Xi Jinping’s complete victory at the 20th National Congress of the Chinese Communist Party (CCP) has practically put an end to factional politics in China. Unconstrained by political elites with real power at the top, Xi can pretty much do whatever he wants. Having ignored the norms and regulations of the CCP, he does not even need to follow his own rules. As such, it is no longer useful to construct new factions based on biographical information to shed any light on the actual operation of Chinese politics.
Xi’s wholesale elimination of the Youth League faction
One outcome of the 20th Party Congress is the wholesale elimination of the Youth League faction in Chinese politics. A categorical group by my definition, including people with affiliations to the Chinese Communist Youth League at various levels, the Youth League faction could very well be construed as a powerful political faction in Chinese politics due to its sheer size. In the 17th Central Committee, for instance, there were 82 members of the Youth League faction: 41 full members and 41 alternate members.
... Hu Jintao adopted Xi as a member of his own “faction”, even at the expense of some of his other more genuine proteges such as Li Keqiang and Li Yuanchao.
Hu Jintao, former general secretary of the CCP, former president of the People’s Republic of China, and former chairman of the Central Military Commission, is a role model of Youth League cadres. A disciple of Deng Xiaoping and Hu Yaobang, Hu has been a beneficiary of both Deng’s reform and opening policies and Hu Yaobang’s mentorship and patronage. It is not surprising that Hu wholeheartedly supported Xi Jinping, son of Xi Zhongxun who was also a good friend of Hu Yaobang, as a candidate for the Politburo Standing Committee (PSC) in 2007 and as a candidate for the top positions of the CCP in 2012.
Contrary to the popular belief that Xi was installed as the paramount leader ten years earlier because of his background as a princeling, it is my view that Hu Jintao adopted Xi as a member of his own “faction”, even at the expense of some of his other more genuine proteges such as Li Keqiang and Li Yuanchao. A good communist, Hu believed that he was doing it in the best interests of the CCP.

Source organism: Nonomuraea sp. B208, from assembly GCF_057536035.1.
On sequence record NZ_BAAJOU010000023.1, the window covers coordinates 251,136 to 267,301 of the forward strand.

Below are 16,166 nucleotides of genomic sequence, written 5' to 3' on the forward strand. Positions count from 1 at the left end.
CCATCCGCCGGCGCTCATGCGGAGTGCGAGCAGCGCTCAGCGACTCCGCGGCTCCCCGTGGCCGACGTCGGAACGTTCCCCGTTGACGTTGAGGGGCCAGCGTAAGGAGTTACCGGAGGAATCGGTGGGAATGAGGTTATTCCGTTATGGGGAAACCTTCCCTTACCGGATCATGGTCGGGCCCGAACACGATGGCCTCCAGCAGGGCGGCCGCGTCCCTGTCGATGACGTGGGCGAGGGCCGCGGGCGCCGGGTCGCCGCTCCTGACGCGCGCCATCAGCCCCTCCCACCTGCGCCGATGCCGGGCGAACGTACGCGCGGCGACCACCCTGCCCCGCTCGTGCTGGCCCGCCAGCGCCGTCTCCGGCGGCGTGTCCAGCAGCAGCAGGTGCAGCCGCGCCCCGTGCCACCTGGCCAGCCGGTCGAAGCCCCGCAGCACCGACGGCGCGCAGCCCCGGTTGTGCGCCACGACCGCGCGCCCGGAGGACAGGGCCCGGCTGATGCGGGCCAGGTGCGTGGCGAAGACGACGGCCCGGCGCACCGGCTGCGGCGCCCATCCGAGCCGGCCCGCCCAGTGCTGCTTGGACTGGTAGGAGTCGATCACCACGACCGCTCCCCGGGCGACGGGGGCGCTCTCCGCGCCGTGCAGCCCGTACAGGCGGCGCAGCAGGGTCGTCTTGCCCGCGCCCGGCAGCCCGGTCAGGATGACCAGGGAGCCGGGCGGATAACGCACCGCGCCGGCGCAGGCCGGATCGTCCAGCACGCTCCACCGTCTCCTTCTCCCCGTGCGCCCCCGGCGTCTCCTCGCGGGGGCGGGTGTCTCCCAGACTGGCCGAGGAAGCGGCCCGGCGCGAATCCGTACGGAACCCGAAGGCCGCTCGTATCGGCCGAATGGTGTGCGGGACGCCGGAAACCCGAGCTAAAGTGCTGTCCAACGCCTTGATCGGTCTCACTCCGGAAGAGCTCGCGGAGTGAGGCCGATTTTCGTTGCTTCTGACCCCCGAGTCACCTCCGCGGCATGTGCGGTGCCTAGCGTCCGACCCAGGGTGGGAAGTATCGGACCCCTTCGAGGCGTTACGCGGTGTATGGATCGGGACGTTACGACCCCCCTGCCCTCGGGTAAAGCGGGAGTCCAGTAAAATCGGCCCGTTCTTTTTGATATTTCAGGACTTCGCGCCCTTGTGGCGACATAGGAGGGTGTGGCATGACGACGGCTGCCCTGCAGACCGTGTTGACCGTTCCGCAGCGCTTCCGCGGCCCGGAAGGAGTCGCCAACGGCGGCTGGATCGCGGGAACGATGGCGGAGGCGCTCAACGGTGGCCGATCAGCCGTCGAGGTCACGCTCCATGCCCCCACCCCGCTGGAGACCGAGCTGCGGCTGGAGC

Unexpectedly, Xi turned against his patron and immediate predecessor at the 20th Party Congress. With Xi’s personal direction and deployment, Hu was removed from the conference hall in the Great Hall of the People on the last day of the 20th Party Congress in front of 2,338 deputies and special guests as well as the international media.
Having ignored the norms and regulations of the CCP, he does not even need to follow his own rules.
Meanwhile, Premier Li Keqiang, who was a potential candidate to replace Xi as the next general secretary of the CCP, failed to make it into the 20th Central Committee. Chairman of the National Committee of the Chinese People's Political Consultative Conference Wang Yang, who was a potential candidate to replace Li Keqiang as China’s next premier, is also absent from the 20th Central Committee. Moreover, Vice-Premier Hu Chunhua, a frontrunner of the sixth-generation leadership who has served in the Politburo for ten years, is no longer a member of the 20th Politburo.
Xi’s strong grip on power
As a result of the 20th Party Congress, Xi has become the most powerful man in China without any constraints. Having ignored the norms and regulations of the CCP, he does not even need to follow his own rules.
Instead of observing the original pecking order of the 19th PSC, for instance, Xi decided to put Zhao Leji ahead of Wang Huning in the 20th PSC. While changes to some key positions are still to be announced, he continues to use Chen Xi as director of the Central Organisation Department even though Chen is not a member of the 20th Central Committee. He also continues to use Ding Xuexiang as director of the General Office of the CCP Central Committee even though Ding has been made a member of the PSC of the 20th Politburo but is not a member of the 20th Central Committee Secretariat.